The court of appeals affirmed the superior court’s judgment, stating, “Because Kerkel was not unconstitutionally disadvantaged by application of an unconstitutional burden of proof, he has not stated a basis for relief.”
The town of Cave Creek appointed Iacovino as a special prosecutor to handle the appeals since he had successfully prosecuted the case at trial.
Iacovino stated, “Bob Kerkel is a good man with a true passion for collecting junk cars and parts in hopes that he, or someone else, will one day restore them. I’m glad that people like Bob are around to preserve automotive history, but he must pursue his hobby in an appropriate, industrial-zoned location. We simply cannot permit someone to maintain a junk yard in a residential neighborhood. That would be horribly unfair to the neighbors.”
Because Kerkel had run the gamut of appeals after the Arizona Supreme Court denied his petition for review in May 2016, his case was remanded back to Carefree/Cave Creek Consolidated Court for sentencing on Wednesday, July 27 before Judge Stephanie Olohan.
Olohan distributed copies of the original decision and sentencing order to the parties and stated the only changes were to the compliance dates.
Olohan said, in order to keep the sentencing true to the original sentencing order, she counted the number of days from the date of the original compliance order and used those same numbers of days for new compliance dates.
She asked if any of the parties had any questions.
Kerkel said he wanted to speak and informed the court he was very ill during the original trial and he was now scheduled for surgery on Aug. 1 “to have my intestines put back in my body.”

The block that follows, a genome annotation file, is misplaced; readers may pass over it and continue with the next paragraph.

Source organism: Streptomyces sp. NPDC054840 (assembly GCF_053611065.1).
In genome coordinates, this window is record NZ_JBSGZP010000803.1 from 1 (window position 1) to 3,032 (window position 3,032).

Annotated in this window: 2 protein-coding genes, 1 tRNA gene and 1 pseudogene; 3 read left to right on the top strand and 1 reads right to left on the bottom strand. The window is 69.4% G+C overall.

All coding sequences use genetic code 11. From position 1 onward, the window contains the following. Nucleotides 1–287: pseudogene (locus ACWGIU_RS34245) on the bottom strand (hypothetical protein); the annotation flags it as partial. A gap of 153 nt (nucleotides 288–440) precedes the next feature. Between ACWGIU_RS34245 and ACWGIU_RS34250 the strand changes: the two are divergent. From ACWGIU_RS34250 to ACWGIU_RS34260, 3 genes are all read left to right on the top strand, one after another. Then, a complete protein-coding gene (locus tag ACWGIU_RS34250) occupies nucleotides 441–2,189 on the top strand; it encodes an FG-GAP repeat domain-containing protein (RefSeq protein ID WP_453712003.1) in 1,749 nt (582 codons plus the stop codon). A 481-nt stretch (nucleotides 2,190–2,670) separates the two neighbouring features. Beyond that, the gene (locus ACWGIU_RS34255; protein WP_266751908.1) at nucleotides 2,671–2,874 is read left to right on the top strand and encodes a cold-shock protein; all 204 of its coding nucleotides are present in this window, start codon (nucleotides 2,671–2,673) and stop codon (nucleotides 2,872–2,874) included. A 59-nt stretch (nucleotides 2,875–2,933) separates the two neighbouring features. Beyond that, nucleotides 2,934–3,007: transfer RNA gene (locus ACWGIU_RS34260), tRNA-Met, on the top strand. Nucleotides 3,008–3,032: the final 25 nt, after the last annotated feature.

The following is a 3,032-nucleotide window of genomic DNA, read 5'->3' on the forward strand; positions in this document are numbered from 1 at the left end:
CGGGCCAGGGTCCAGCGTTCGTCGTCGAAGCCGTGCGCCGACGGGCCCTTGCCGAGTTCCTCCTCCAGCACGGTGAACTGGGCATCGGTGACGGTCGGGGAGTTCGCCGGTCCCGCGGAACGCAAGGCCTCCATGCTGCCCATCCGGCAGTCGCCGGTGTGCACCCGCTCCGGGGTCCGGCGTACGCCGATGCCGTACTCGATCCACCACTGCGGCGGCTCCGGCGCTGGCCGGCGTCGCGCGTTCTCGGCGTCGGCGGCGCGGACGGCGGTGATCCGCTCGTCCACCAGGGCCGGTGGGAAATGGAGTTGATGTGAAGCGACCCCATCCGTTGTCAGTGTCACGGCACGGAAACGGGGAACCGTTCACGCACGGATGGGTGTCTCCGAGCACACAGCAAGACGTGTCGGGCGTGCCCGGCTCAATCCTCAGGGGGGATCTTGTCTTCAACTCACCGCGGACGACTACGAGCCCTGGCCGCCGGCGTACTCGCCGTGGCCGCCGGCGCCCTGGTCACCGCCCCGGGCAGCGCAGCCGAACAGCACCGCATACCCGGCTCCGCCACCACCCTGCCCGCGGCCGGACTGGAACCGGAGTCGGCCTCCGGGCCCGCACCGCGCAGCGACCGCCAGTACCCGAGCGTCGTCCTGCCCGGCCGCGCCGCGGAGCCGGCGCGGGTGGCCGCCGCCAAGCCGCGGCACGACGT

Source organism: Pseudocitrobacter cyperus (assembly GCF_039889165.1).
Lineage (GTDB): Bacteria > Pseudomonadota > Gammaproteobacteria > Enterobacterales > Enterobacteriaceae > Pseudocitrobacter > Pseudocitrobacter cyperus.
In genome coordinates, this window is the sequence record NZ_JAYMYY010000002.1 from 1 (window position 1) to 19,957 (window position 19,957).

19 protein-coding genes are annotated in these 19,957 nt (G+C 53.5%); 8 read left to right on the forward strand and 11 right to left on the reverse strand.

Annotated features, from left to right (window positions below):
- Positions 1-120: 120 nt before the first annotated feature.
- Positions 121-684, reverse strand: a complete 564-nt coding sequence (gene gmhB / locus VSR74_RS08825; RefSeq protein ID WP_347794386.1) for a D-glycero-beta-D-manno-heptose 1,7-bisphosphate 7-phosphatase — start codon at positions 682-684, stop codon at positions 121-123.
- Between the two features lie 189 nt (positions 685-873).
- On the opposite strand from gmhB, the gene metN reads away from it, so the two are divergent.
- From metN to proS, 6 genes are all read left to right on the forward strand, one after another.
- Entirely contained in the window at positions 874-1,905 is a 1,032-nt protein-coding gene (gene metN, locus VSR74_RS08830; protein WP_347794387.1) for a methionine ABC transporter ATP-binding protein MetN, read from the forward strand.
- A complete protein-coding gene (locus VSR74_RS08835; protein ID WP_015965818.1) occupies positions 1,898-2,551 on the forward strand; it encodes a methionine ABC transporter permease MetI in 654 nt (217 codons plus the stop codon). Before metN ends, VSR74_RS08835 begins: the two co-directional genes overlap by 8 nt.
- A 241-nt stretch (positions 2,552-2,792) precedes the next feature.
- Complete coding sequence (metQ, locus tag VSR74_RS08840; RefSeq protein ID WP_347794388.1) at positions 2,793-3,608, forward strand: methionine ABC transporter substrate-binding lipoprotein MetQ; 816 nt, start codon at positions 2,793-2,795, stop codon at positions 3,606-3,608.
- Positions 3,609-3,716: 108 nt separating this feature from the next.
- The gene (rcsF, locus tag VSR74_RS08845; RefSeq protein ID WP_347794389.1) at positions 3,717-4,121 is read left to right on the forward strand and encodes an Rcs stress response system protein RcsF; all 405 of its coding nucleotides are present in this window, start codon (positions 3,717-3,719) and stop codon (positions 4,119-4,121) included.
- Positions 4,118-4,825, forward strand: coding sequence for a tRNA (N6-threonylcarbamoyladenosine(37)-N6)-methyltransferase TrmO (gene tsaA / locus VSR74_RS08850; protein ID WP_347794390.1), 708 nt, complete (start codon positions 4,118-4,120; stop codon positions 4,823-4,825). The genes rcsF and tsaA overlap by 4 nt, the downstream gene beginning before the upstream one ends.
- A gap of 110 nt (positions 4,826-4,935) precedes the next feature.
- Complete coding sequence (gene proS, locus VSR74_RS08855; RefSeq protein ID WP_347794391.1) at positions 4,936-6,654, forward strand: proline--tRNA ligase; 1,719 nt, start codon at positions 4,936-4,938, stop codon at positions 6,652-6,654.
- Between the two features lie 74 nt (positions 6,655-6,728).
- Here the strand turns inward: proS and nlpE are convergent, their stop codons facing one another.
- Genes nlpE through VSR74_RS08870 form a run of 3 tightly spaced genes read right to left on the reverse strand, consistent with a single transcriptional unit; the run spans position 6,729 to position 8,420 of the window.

He said the timing was awful and stated he would be out of it for at least six weeks, adding, because it is a hernia he won’t be able to do any heavy lifting for some time.
Olohan asked if there had been any effort prior to this date to come into compliance.
Kerkel stated he was paying someone for two years to get rid of the trash and debris on his property and it appeared to be all gone.
However, he later learned all the person did was hide the piles of debris rather than remove it.
Kerkel then complained that he kept putting up a fence but Pochos kept tearing it down. He claimed Pochos tore down 40 feet of stucco fence that cost him $2,500.
Pochos sat in the courtroom shaking her head.
Olohan advised Kerkel that the court was legally obligated to impose the sentence ordered by Weecks and said the court could not deviate from the sentence she imposed.
Iacovino said he could appreciate what Kerkel was saying but stated he didn’t expect Kerkel to move all the vehicles himself.
Icovino stated, “This has been a very long haul. This is nearly four years after the trial,” noting the property was worse.
Reiterating it was an admirable thing Kerkel was doing, Iacovino said, “The time has come for all that stuff to go somewhere else.”
Coffinger stated the criminal charges had to do with debris/litter, which he claimed had been removed.
Olohan asked if the town marshal had been out to verify compliance.
Iacovino stated the court would reimpose the sentence and they would see where it goes on the compliance dates.
Olohan read the original sentencing order into the record and substituted the original compliance dates with new dates into the future with a compliance review hearing set for Dec. 14, 2016.
Kerkel then stated since the original sentencing his property lines have been moved three times.
He said it was his understanding Pochos’ son-in-law works for the county assessor’s office and insinuated he had been involved in modifying the records.
Pochos sat shaking her head and later said her son-in-law doesn’t work for the assessor’s office but for the town of Cave Creek.
Olohan told Kerkel the court could not get involved in a property line dispute and stated, “I have no other authority. All this court can do is impose the original sentence.”
After the hearing, Pochos didn’t appear to have high hopes Kerkel would comply and said sending him to jail would do nothing to correct the nuisance she and her neighbors have had to endure for over 25 years now.